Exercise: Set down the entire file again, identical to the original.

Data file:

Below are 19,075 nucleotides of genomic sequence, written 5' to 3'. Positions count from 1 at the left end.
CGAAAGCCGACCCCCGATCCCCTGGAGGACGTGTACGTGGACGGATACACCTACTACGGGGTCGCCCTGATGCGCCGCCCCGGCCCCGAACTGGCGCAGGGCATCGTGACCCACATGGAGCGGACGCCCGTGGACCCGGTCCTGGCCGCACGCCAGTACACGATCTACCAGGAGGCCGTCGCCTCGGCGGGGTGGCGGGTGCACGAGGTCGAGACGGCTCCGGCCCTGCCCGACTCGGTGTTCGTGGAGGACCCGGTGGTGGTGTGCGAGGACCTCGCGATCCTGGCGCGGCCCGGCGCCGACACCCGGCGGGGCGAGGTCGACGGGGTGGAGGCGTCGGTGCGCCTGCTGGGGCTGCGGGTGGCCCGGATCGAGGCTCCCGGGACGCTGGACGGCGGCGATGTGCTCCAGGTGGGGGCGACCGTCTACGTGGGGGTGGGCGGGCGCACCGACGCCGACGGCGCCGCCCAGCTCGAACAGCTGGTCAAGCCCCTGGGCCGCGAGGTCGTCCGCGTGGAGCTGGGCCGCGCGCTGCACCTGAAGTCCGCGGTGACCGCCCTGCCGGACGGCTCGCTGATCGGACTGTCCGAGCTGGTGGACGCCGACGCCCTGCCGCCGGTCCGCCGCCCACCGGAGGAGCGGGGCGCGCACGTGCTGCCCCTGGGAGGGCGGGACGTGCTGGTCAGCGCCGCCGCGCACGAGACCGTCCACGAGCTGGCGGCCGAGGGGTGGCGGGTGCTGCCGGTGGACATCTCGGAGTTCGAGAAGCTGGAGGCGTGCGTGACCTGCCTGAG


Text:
Below are 19,075 nucleotides of genomic sequence, written 5' to 3'. Positions count from 1 at the left end.
CGAAAGCCGACCCCCGATCCCCTGGAGGACGTGTACGTGGACGGATACACCTACTACGGGGTCGCCCTGATGCGCCGCCCCGGCCCCGAACTGGCGCAGGGCATCGTGACCCACATGGAGCGGACGCCCGTGGACCCGGTCCTGGCCGCACGCCAGTACACGATCTACCAGGAGGCCGTCGCCTCGGCGGGGTGGCGGGTGCACGAGGTCGAGACGGCTCCGGCCCTGCCCGACTCGGTGTTCGTGGAGGACCCGGTGGTGGTGTGCGAGGACCTCGCGATCCTGGCGCGGCCCGGCGCCGACACCCGGCGGGGCGAGGTCGACGGGGTGGAGGCGTCGGTGCGCCTGCTGGGGCTGCGGGTGGCCCGGATCGAGGCTCCCGGGACGCTGGACGGCGGCGATGTGCTCCAGGTGGGGGCGACCGTCTACGTGGGGGTGGGCGGGCGCACCGACGCCGACGGCGCCGCCCAGCTCGAACAGCTGGTCAAGCCCCTGGGCCGCGAGGTCGTCCGCGTGGAGCTGGGCCGCGCGCTGCACCTGAAGTCCGCGGTGACCGCCCTGCCGGACGGCTCGCTGATCGGACTGTCCGAGCTGGTGGACGCCGACGCCCTGCCGCCGGTCCGCCGCCCACCGGAGGAGCGGGGCGCGCACGTGCTGCCCCTGGGAGGGCGGGACGTGCTGGTCAGCGCCGCCGCGCACGAGACCGTCCACGAGCTGGCGGCCGAGGGGTGGCGGGTGCTGCCGGTGGACATCTCGGAGTTCGAGAAGCTGGAGGCGTGCGTGACCTGCCTGAG